Doha Center for Media Freedom, in English, Interview

The price of free information in Nigeria

Idris Akinbajo is a 30 year-old Nigerian journalist. In November, he won the African Investigative Reporter of the Year Award for an investigative piece into corruption in the Nigerian oil industry, printed in NEXT, a newspaper. NEXT, the paper which published his award-winning feature, is not available in print anymore. Low funds have forced the closure, but the online version,, remains.

“I have had to leave NEXT, the newspaper I worked for, because they couldn’t afford to pay salaries”, he explained. On the sidelines of a talk in Holland he was giving on the powers of investigative journalism, he took a moment to discuss press freedom in one of Africa’s most dangerous reporting environments with the Doha Centre for Media Freedom.

On the Reporters without Borders’ most recent Press Freedom Index, Nigeria holds the 126th position out of 179 countries. According to the list, media freedom is better in Venezuela and Zimbabwe than in Nigeria. Though Nigeria moved almost 20 places higher than last year’s ranking (145th place) it’s still classified as a ‘difficult situation. Is it still difficult to be a reporter in Nigeria?

In gesprek met Idris. (Foto H.P. Alting von Geusau)
In gesprek met Idris. (Foto H.P. Alting von Geusau)

It used to be very difficult. But now, if you just want to do basic news reporting, that’s not really difficult. The problem starts when you want to do critical investigative journalism. When you really want to expose human rights abuses, that is where the challenges begin. There is a high level of press freedom for basic news reporting, but it becomes more dangerous when you want to do proper investigative reporting.

What are the challenges?

Sometimes we get intimidation from security agencies. You get threat calls, you get a lot of bribe offers. People offer you extreme sums of money to stop investigating a story. And despite the Freedom of Information law that was passed last year, government agencies don’t want to give information. They hoard information. You have to go the extra mile to get information.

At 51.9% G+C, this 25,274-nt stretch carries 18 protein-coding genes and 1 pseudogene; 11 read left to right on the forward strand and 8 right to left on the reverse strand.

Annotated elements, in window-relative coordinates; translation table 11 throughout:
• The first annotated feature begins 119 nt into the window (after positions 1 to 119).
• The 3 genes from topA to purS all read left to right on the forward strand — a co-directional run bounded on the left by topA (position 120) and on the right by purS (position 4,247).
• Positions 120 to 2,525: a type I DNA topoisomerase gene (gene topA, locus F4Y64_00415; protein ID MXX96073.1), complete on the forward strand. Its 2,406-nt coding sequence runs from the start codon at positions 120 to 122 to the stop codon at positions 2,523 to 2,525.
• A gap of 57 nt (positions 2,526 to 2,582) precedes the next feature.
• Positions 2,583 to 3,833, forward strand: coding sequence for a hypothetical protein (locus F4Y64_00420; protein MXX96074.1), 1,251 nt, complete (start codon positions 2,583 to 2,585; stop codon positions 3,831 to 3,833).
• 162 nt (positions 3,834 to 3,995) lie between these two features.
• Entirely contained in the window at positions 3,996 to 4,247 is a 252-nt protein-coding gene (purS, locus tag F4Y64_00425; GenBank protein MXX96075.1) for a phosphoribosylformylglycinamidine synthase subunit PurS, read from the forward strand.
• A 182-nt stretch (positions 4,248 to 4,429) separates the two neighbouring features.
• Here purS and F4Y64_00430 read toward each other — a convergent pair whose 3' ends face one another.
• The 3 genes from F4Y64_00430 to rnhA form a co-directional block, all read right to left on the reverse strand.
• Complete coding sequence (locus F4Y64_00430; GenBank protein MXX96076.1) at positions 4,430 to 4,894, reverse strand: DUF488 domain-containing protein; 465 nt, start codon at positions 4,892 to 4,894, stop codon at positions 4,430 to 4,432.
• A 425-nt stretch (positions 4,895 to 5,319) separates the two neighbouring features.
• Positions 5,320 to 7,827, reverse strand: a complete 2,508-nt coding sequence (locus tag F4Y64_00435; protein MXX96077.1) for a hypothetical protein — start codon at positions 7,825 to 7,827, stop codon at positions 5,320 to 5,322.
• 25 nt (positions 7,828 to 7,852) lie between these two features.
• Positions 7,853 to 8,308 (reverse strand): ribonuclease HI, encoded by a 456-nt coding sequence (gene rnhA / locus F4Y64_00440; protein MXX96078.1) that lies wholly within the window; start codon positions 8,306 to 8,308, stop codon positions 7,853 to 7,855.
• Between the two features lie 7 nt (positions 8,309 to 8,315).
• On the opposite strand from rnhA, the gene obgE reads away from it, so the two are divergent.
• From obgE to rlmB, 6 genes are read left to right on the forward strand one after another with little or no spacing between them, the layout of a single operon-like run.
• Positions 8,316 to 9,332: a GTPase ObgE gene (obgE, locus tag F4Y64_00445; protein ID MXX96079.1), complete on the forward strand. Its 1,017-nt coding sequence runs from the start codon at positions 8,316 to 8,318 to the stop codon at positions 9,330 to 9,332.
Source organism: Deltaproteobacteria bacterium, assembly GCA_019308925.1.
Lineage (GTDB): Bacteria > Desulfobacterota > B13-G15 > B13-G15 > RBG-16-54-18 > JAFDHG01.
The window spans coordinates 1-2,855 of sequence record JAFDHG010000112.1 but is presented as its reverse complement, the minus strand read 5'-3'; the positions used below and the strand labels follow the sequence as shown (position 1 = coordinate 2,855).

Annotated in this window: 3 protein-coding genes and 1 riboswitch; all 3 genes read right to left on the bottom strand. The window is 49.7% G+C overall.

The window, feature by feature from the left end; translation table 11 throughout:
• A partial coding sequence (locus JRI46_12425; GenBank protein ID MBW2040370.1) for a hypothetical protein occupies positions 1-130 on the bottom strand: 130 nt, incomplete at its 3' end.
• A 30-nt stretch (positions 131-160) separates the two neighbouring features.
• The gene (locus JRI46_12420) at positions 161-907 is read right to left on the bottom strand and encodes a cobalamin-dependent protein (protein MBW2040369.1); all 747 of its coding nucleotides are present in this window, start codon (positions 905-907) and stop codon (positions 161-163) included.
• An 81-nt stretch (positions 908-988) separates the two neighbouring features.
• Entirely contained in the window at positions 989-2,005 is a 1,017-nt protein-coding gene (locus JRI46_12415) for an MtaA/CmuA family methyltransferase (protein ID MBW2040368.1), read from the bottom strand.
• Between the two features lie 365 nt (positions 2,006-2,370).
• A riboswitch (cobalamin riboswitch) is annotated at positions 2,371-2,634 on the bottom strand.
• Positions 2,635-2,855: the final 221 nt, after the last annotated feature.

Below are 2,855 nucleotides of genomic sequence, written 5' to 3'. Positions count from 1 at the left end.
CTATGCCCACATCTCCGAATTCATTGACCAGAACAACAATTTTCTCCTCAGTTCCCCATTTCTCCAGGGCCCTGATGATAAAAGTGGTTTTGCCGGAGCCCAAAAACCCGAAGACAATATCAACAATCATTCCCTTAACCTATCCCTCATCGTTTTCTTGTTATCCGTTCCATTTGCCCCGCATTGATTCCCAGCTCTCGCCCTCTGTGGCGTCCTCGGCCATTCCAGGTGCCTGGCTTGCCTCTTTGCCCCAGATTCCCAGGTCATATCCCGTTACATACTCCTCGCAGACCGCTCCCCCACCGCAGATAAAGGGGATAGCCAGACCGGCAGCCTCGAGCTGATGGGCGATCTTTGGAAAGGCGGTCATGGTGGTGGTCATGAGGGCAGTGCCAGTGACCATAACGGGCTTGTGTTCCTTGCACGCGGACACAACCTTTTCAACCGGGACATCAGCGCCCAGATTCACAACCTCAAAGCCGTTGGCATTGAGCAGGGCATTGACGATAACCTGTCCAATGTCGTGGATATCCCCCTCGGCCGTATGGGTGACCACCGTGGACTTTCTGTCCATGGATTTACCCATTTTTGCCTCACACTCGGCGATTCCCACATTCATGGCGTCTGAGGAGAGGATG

When the Freedom of Information Act was passed last year, it seemed like a step in the right direction. Is it improving press freedom yet?

It is a good step in the right direction, but the act itself doesn’t make information available. The act has to be implemented, and it isn’t. I’ll give you an example: A non-governmental organisation in Nigeria wanted to know about president Goodluck Jonathan’s assets. The president was deputy governor of a state [Bayelsa] for almost eight years, then governor of the same state. Then he was vice-president for almost four years and now he’s president. So using the Freedom of Information Act, this NGO demanded to see the assets. They asked to see what he declared in 1999 as deputy governor, and what he declared now, let’s see the difference. They said “no, we can’t give it to you.”

What reason did was given for denying the information?

No reason. They (usually) say “it’s an official document, we can’t give it to you”, despite the Freedom of Information Act. The act puts the burden of going the extra mile on whoever is seeking information. So now this NGO has to get a lawyer to open a file in court. The case will be in court for years, maybe there will be an appeal. And we all know about the corruption in the Nigerian judiciary. So at the end of the day, it’s almost useless.

You must have encountered similar experiences while pursuing investigative features. What can be done to improve accessing information?

There needs to be direct punishments for officials who refuse to disclose information even after you have applied, based on the act. If I apply to a government agency for information based on the act and they refuse it, somebody should go to jail for it. Secondly, if I decide to go to court after they refuse, of course the state doesn’t make it easy for me. I have to use my own money. The state should refund that money if the case is won.